Grenfell safety manager ‘hoped for luck’ while vents were not working, inquiry told

Residents not told about ‘elevated level of risk’ at 24-storey tower block

Conrad Duncan@theconradduncan
Tuesday 27 April 2021 23:30
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<p>The inquiry into the fire at Grenfell Tower that killed 72 people in 2017 is examining the circumstances that led to the deadly blaze</p>

The inquiry into the fire at Grenfell Tower that killed 72 people in 2017 is examining the circumstances that led to the deadly blaze

A health and safety manager at Grenfell Tower admitted to a colleague that they hoped “our luck holds and there are no fires” while the building went months without a fully-functioning smoke vent system, an inquiry has heard.

London Fire Bridge (LFB) issued a deficiency notice for the north-west London block in March 2014, warning that approximately 25 per cent of the automatic opening vents (AOVs) in common parts of the building were not working.

About 18 months later, a report for the Kensington and Chelsea Tenant Management Organisation (TMO) health and safety committee noted that there was an “elevated level of risk” at the building while the refurbishment of the ventilation system was completed.

However, residents at the 24-storey block were not told about the risk posed by the non-working vents.

At the inquiry into the fire that killed 72 people in 2017, the tower's refurbishment project manager Claire Williams was asked why residents were not informed of this heightened risk.

“I don't remember ever discussing it with anybody in terms of why we didn't say to residents,” she said during an evidence session on Tuesday, adding that in hindsight they could have told residents about the issue.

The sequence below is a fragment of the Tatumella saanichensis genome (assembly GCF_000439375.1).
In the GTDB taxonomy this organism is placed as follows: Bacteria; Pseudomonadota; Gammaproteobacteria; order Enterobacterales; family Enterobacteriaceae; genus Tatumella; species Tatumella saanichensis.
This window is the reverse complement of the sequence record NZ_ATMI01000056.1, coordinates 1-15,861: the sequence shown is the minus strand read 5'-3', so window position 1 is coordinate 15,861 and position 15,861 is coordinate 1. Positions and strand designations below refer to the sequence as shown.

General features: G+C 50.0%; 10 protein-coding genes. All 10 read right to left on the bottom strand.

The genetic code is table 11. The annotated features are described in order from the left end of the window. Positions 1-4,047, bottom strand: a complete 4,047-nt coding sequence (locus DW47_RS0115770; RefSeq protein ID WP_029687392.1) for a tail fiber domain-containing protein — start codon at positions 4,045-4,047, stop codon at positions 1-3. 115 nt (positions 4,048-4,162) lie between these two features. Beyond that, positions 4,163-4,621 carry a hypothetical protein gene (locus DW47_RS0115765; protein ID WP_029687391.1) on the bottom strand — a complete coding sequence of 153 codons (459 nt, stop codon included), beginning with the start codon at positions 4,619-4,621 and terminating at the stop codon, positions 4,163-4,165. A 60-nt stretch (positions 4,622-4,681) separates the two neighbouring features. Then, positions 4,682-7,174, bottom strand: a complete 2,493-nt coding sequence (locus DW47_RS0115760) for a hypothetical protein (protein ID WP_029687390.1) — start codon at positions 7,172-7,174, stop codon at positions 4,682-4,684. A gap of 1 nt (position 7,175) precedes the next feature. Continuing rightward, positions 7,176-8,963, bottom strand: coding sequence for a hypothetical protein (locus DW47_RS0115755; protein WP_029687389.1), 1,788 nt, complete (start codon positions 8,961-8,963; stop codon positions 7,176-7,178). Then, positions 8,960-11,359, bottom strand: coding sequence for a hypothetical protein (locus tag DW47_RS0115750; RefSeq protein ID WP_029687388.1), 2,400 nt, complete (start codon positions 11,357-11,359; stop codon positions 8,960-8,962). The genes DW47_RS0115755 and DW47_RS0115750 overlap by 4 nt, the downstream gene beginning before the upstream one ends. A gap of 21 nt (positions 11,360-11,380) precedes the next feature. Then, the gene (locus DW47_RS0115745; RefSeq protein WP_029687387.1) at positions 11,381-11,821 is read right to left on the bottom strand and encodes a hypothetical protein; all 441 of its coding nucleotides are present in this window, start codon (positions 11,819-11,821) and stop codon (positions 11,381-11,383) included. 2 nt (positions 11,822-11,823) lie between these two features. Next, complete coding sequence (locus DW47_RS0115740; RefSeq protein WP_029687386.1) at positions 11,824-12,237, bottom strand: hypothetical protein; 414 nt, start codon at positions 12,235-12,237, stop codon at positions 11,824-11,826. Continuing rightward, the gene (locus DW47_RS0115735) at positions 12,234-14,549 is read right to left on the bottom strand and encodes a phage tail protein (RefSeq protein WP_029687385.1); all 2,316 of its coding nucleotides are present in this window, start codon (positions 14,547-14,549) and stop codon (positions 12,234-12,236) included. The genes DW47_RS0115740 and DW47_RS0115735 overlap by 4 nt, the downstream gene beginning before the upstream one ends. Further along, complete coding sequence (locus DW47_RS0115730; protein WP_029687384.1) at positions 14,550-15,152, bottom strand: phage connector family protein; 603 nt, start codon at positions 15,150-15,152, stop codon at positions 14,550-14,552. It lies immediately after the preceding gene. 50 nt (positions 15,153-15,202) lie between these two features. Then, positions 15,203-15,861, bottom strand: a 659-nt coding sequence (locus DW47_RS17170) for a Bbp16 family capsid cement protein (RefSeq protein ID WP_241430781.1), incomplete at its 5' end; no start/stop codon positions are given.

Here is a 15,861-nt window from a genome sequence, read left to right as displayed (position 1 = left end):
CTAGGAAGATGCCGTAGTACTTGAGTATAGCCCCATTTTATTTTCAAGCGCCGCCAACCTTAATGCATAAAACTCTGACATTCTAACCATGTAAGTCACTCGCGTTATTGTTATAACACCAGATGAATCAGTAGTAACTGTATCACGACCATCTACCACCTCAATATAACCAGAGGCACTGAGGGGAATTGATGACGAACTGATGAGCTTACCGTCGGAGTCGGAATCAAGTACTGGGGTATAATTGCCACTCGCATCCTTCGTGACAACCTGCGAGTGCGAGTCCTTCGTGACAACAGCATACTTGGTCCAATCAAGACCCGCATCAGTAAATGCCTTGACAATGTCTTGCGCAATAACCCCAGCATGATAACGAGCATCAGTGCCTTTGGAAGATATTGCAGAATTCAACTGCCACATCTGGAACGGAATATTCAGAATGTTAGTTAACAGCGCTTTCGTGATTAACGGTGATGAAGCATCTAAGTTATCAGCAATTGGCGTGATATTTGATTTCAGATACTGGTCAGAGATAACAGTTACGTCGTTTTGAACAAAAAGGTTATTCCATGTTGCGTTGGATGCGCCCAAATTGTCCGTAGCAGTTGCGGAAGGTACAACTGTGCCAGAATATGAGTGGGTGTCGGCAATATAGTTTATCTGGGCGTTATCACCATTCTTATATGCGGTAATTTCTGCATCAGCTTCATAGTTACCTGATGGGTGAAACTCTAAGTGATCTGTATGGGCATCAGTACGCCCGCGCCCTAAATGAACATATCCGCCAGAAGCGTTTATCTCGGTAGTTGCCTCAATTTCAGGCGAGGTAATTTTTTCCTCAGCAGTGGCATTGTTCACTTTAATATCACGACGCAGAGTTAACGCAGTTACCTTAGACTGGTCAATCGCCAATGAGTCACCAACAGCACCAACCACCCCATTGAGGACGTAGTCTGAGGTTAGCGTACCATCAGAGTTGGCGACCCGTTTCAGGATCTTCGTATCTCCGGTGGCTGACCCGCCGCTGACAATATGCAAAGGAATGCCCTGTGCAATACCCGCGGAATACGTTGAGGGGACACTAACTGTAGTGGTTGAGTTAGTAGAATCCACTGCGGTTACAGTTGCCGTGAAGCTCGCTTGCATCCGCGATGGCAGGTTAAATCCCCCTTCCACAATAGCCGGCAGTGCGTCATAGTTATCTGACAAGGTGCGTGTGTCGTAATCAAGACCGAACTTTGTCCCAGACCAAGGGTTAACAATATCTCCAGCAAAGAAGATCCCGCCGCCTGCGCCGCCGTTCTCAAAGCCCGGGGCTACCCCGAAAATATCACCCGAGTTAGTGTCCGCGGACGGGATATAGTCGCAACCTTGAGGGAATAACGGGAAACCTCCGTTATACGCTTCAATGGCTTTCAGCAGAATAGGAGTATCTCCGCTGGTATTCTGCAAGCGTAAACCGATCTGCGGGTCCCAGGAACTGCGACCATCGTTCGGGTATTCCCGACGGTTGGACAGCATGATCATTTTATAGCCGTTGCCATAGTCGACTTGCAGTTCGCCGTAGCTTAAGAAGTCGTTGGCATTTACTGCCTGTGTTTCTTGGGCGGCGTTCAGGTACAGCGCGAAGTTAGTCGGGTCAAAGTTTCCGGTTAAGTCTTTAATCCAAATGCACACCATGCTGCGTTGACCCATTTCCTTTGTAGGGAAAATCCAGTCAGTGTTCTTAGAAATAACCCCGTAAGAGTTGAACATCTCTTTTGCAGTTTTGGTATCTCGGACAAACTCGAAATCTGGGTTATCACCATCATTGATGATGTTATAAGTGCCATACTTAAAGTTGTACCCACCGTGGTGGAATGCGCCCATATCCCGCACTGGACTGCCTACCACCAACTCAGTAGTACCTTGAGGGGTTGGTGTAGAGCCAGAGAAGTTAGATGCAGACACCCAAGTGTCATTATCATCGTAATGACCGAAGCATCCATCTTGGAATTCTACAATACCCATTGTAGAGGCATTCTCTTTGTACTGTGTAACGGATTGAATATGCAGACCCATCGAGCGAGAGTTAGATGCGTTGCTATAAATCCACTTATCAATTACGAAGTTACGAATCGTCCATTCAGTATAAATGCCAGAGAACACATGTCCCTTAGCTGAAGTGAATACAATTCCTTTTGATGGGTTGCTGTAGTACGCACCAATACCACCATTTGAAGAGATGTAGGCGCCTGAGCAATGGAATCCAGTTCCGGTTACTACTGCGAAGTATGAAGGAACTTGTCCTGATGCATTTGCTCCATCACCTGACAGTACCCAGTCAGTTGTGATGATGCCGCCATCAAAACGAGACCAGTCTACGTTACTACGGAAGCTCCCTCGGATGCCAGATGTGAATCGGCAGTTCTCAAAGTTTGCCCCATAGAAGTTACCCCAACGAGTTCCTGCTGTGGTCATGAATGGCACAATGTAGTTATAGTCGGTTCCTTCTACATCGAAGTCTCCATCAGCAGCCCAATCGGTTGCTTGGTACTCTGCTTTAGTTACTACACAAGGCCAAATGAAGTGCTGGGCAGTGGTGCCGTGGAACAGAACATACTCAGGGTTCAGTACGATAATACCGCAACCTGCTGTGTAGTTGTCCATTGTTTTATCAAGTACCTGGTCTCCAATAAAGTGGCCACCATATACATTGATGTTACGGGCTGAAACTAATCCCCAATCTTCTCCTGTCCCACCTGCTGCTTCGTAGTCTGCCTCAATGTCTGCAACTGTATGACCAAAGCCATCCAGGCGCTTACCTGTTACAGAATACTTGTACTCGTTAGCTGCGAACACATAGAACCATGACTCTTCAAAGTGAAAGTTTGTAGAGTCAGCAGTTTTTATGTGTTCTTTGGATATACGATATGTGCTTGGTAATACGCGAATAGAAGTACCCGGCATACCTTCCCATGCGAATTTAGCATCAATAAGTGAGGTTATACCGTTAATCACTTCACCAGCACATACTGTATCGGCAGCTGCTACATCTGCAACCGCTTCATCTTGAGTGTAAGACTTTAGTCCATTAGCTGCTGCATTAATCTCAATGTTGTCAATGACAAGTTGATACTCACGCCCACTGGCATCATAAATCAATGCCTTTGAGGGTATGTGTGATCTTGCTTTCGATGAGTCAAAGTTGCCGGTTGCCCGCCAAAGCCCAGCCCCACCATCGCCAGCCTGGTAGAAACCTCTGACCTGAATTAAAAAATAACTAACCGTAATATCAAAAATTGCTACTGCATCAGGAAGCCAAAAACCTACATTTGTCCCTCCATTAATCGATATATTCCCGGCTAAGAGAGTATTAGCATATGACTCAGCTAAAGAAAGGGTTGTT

In December 2014, Ms Williams informed Janice Wray, TMO's health and safety manager, by email that the work on the smoke vent system would not start until the new year.

“Let's hope our luck holds and there are no fires in the meantime,” Ms Wray wrote in reply.

Lead Counsel to the inquiry Richard Millett QC asked Ms Williams whether it had occurred to her that the issue presented “a significant fire risk” to residents and that hoping for “luck” was “a wholly inappropriate and potentially very dangerous strategy to adopt”.

“I didn't like the idea of luck for something like this, but there were other safety measures in the building,” she replied, noting that the fire alarm system was working and there were alarms in people’s flats.

Minutes from a meeting in September 2014 between the TMO and LFB fire safety team showed Ms Williams had said that the ventilation system would not be working “at full capacity” while work was being undertaken.

Inquiry chair Sir Martin Moore Bick said this phrasing suggested that the system would be working, but not at full capacity, which is different to saying the system was not working.

Ms Williams acknowledged to the inquiry that the minute “perhaps puts a false or rosy position on it, whereas clearly it wasn't working”.

Other minutes from a Grenfell Tower project group meeting a few months later showed that the project manager had confirmed that the LFB were aware the smoke vents were not “fully functioning”.

However, she rejected a suggestion that she was “gilding the lily to the LFB”, arguing there was “no benefit from trying to hide anything”.

“I think that the fire brigade meeting minutes were perhaps mis-phrased as this word 'fully' shouldn't be in there,” Ms Williams said.

“I don't think there's any attempt to cover up. I think it's more just poor wording.”

Additional reporting by PA

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